By John D. Taylor
HOT SPRINGS – State’s Attorney Jim Sword wanted to talk with the Fall River County commissioners about how court-appointed attorney fees were a reflection of growing regional and state trends, not a county anomaly, at the commissioners’ Aug. 16 regular meeting. He also wanted to help the Court Appointed Special Advocate (CASA) program get some additional funding, since the CASA Executive Director Scott Bader was on hand to ask for county help.
Court appointed attorney fees
Sword, compared court appointed attorney fees, now and in the recent past – 2013 – noting how these fees were $117,000 for all of 2013, while current fees were up $111,000 in 2016 for Fall River County and up $10,000, to $88,000, for Oglala Lakota County.
Other counties are seeing the same thing, Sword told the commissioners: Custer fees are up $100,000 from 2013, Pennington and Minnehaha fees both up $600,000 from 2013. Statewide, these fees are up $1.5 million from 2013, he said.
“What Fall River County is feeling is what everyone else is feeling,” he said, due to the unintended consequences of changes wrought by recent legislation to the criminal court system. “Everyone is seeing an increase, not just Fall River County.”
Fellow attorney and Commissioner Mike Ortner groused in particular about 2013’s Senate Bill 70, a law which establishes alternative court programs for nonviolent offenders and classifies certain eligible offenses.
Ortner said that due to methamphetamine and similar drug crimes – he talked about a meth and opiod epidemic, how law enforcement is seeing “huge amounts” of meth showing up in middle schools across the state – the county is not receiving enough state money to deal with the changes the law created. Ortner said overall county jail numbers were up, while state penitentiary numbers are falling, and he talked about how a man (in another county) on probation for multiple drug offenses should have gone to the state penitentiary for these crimes, but didn’t. Ortner claimed this man failed 26 urine analysis tests and was released again and again, to continue committing crimes. Another criminal did essentially the same thing 16 times, he said. Judges, Ortner said, are basically saying don’t bother me with this; and the state attorney general and the legislators are at loggerheads over this rule. All of this is shifting the burden of dealing with criminals to counties, he said.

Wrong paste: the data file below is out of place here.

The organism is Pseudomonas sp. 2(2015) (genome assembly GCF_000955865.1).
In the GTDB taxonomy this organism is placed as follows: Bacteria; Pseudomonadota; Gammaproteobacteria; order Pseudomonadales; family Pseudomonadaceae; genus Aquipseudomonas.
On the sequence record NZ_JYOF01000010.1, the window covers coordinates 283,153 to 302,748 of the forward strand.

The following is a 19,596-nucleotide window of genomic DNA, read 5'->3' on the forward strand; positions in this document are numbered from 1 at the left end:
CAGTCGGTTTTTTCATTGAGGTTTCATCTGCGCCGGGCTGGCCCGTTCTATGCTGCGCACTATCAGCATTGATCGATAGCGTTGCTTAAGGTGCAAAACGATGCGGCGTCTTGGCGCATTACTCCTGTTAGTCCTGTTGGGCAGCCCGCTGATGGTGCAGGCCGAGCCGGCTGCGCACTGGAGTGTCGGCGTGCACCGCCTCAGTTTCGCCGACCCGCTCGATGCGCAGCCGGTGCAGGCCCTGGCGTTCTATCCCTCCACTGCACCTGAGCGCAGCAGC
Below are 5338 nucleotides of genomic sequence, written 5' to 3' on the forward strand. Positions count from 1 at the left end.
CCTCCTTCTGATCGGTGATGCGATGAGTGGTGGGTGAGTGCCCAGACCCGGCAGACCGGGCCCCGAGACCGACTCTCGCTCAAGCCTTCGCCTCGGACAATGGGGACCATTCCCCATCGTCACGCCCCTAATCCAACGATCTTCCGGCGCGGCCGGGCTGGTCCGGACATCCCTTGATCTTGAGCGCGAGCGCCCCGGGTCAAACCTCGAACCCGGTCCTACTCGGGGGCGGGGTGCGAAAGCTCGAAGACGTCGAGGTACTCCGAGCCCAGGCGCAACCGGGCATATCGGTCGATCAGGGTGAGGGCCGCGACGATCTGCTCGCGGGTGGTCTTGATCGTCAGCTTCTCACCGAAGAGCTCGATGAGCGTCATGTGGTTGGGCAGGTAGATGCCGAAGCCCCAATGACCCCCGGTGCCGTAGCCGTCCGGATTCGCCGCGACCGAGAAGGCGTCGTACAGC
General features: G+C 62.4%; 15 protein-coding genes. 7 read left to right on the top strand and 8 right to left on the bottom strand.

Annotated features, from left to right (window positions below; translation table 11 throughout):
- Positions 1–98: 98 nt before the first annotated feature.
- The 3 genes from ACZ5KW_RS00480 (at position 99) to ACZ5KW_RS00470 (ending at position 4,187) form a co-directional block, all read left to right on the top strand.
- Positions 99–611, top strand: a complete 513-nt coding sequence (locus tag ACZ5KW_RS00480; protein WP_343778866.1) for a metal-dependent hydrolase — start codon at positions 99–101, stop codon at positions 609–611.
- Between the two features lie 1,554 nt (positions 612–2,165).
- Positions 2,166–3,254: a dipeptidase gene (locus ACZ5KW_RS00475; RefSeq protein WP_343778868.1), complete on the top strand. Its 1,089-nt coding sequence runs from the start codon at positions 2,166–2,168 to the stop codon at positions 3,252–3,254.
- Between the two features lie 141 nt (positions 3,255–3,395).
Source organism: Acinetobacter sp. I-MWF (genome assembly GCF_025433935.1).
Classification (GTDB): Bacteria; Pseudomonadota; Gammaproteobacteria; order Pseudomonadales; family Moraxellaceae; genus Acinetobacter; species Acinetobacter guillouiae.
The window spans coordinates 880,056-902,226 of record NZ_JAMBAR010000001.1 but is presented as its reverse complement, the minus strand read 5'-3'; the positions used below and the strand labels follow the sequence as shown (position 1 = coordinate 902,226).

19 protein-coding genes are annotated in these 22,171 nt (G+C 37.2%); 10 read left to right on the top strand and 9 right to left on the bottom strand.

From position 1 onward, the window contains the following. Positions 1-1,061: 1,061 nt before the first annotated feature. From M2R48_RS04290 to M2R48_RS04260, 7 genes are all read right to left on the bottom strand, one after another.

“This is kicking our (rump) locally,” Ortner said. It is also leading to more child abuse and neglect cases.
Sword agreed, noting how there were no other places to put these repeat offenders any more, other than in county jails. Yet he noted that many of these criminals should be incarcerated.
“You have to get rid of the (drug) fog first,” Sword said, “and dry them out before they can enter treatment. There’s no place to go. They still have an addiction, and will reoffend. The county is feeling this in a different part of its budget.”
Both Sword and Ortner also talked about the impact of dealing with mentally ill people on the county’s resources, with Ortner noting how the national association of county commissioners is urging states to create facilities to care for the mentally ill – a cost savings – because about a third of the people in jail are there for vagrancy and other mental illness-related issues. Trained social workers could help law enforcement sort these people from criminals and send them into care, if there was a place for this.
The one positive thing from all this, Sword said, is how his staff is committed to dealing with local abuse and neglect cases, and how they are working with social workers to make sure abused and neglected kids are placed with happy, loving families. He cited two specific cases:
• A number of years ago, an abused and neglected girl got help from social workers. This girl ended up graduating from high school and is now off to college. The county invested itself in this girl and he believed her success would return many rewards.
• In a more recent case, the mother of a very young girl and her boyfriend poured scalding water on the girl’s legs as a punishment, creating severe burns. The burns went untreated for some time, except for dousing her legs with vinegar. The girl was finally taken to the hospital – the parents were charged with abuse – then to a Denver burn unit, where doctors thought she might lose her legs. After $500,000 in medical treatment, her legs were saved, and a Court Appointed Special Advocate (CASA) is helping this girl make her way through the judicial system with good results, Sword said, “Sometimes the only people who have anything invested in these kids are CASAs.”
Court Appointed Special Advocates
This set up 7th Judicial Circuit CASA Executive Director Scott Bader’s pitch for help from the county.
Bader explained how the CASA program, begun in 1986, believes that every child deserves a safe, permanent, nurturing home. His CASA team facilitates this by recruiting, training and supervising volunteers who advocate in court for the best interest of abused and neglected children. The goal of the CASA Program is to have a “voice” in court for every child who needs one.
Bader talked about how CASA works in Fall River County, how CASA volunteers make sure kids are taken care of. Volunteers receive 30 hours of classroom training, five hours of court observation, and 12 hours of annual in-service training to keep them current.
Bader told the commissioners that CASA can help the county cut jail costs from kids who are abused and within about 15 years will begin showing up in the judicial system. Sword agreed, calling CASA a very worthwhile investment in kids, “invaluable” to his office’s efforts to help victims of abuse and neglect. Sword said CASA kids spend less time in foster care, do better in school, and have less contact with law enforcement later in life. Ultimately, this reduces the county’s costs, Sword said, because abused kids often end up in the judicial systems as criminals or abusers themselves.